Price: £2,695 plus VAT; upgrade £565 plus VA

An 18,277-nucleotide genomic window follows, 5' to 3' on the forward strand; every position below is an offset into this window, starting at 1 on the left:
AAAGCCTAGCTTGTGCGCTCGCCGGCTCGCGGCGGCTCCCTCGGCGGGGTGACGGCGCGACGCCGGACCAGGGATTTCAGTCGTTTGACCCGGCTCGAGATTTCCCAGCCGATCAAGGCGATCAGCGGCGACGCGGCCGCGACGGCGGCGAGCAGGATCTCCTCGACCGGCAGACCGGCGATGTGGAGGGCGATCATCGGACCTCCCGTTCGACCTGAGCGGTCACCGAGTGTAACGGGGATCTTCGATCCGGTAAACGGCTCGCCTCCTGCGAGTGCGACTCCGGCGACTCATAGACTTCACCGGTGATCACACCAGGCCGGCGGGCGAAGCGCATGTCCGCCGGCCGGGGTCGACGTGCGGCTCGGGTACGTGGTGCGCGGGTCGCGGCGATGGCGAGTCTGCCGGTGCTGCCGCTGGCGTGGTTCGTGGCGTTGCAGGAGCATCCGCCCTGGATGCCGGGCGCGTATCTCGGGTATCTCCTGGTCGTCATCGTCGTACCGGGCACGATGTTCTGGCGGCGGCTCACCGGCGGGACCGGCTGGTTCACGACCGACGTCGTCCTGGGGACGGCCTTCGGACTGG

It’s now 18 months since 3D Studio Max 3 was released. Just as we’ve all managed to get used to it and updated all our valuable plug-ins, 3DS Max 4 (as it’s now known) arrives to a fanfare of publicity from the Discreet camp. But is it worth upgrading right now? One of the best things about 3DS Max 4 is the new dongle-less copy-protection scheme. This basically writes a special file to your C:drive (which it assumes is your system drive), and all you have to do is register online to authenticate it. This proved to be a lot quicker than the previous method, and anyone who has experienced a faulty dongle in the middle of a project will doubly appreciate this. Just don’t swap out your drive or reset your clock without considering the consequences, and you’ll be fine. Another great thing is the ability to “export” your licence to another machine. This means that you can be working on your laptop at home without having to buy another copy of Max. It seems Discreet has taken dongle-associated problems seriously, and is offering its users maximum flexibility. Nobody will miss the dongle, that’s for sure. In fact, the process of installing, updating, and registering plug-ins seems a lot less hassle than previously. Popular plug-ins such as Shag Hair, Surf-it, Character Studio, and Head Designer are already available as Max 4 versions. And most of the Digimation plug-ins will be with us in about a month, so the changeover to Max 4 should not take long. One ominous development is that Discreet states that the only supported operating systems are Window 98 and 2000. I’m sure a great many people are still on NT4, and it works all right on my system. You’ll need service pack 6, though, for your render-farm nodes. You won’t get the transparent quad menus or the DirectX support until you install Windows 2000, but otherwise it works just fine. Game developers will want these more urgently than people doing work for broadcast. On starting up, the first thing that strikes you is the new sleek interface. There are several schemes to choose from, so you should be able to get it looking any way you wish. The new Quad menus and modifier panel greatly reduce the amount of mouse miles you clock-up to access normal functions, so you could consider using expert mode once you have configured the quads to your liking. The whole thing just feels faster and more responsive. The timeline at the bottom is also much improved, making it a lot easier to move keyframes around without track view, as they snap to frame markers. This is a little detail that makes a big difference. The viewport windows can now be resized in the same way as the ones in NewTek LightWave, and there is now a real-time render window called Active Shade. This gives you fast updates on lighting, effect and material changes, which is good for tweaking. Slim slow slider One brand-new feature is the on-screen manipulators. These are sliders that appear in your viewport and can be ‘wired’ (see Walkthrough) to just about any function you like. Dedicated controls can then be made to manipulate facial morph targets, for instance, making the process of using the morpher less numeric. Much has been written about the new IK system, but, quite simply, it works. I used it on a job together with the skin modifier, and it’s a lot more like using IK in Softimage, which was always streets ahead of Max in that department. In fact, an experienced character animator might prefer to do without Character Studio and just use the internal Max tools for more flexibility. This would not have been the case with the previous bone system. The bones can now be scaled to fit the actual shape of your character, and are visible in shaded views. They also have ‘fins’ to help with orientation. All these refinements help to close the gap between Max and Maya/Softimage in the character-animation department. The renderer is the same as before, with a few new options, mainly the ability to render different elements, such as diffuse, specular and reflections as separate layers for import into Combustion. It will actually make a Combustion workspace for you, which is pretty slick. Once again, these are the sort of refinements normally found in Max’s upmarket rivals. There are some new options for the camera, namely multi-pass motion blur and depth-of-field. These work, as the name suggests, by rendering the scene several times with offsets to get the desired effect. The depth of field looks good to me, as I’ve never been convinced by the Z-depth blurring method used in the render-effects panel. The default number of rendering passes is 12, so you mustn’t be in too much of a hurry. On the subject of motion blur, the super-fast image based blur now supports transparency, making it usable in just about any situation. Wired relatives One of the best new things in Max is parameter wiring. Think of this as a sort of drag-&-drop expression-writing system. Simply right-clicking and dragging a ‘wire’ from one object to another sets up a relationship between any pair of parameters. For instance, you could wire the control surfaces of an aircraft to animate automatically according to its orientation. Discreet has also bundled a whole collection of Max-to-Web authoring tools for us, including the Pulse creator/player and Vecta3D, the Max-to-Flash converter. Web3D is a major new outlet for Max creators – forming a medium alongside film, broadcast and games work – so this collection is very welcome. I have used the Vectra plug-in extensively, and very good it is too. The fact that it’s bundled makes the upgrade price more than reasonable.3D Studio Max 4 is definitely worth the price of an upgrade. The improvements are all extremely practical, and are all useful in your everyday work. It’s quite right to leave things like global illumination and radiosity to third parties – as there are quite a few interesting things coming up, such as Ghost from Blur Studios (and always Mental Ray, if your budget allows). Upgrading always involves more than the basic price. You will need Character Studio 3 and eventually Windows 2000, which will increase your RAM requirements, but 3D Studio Max 4 still works out as an extremely good deal.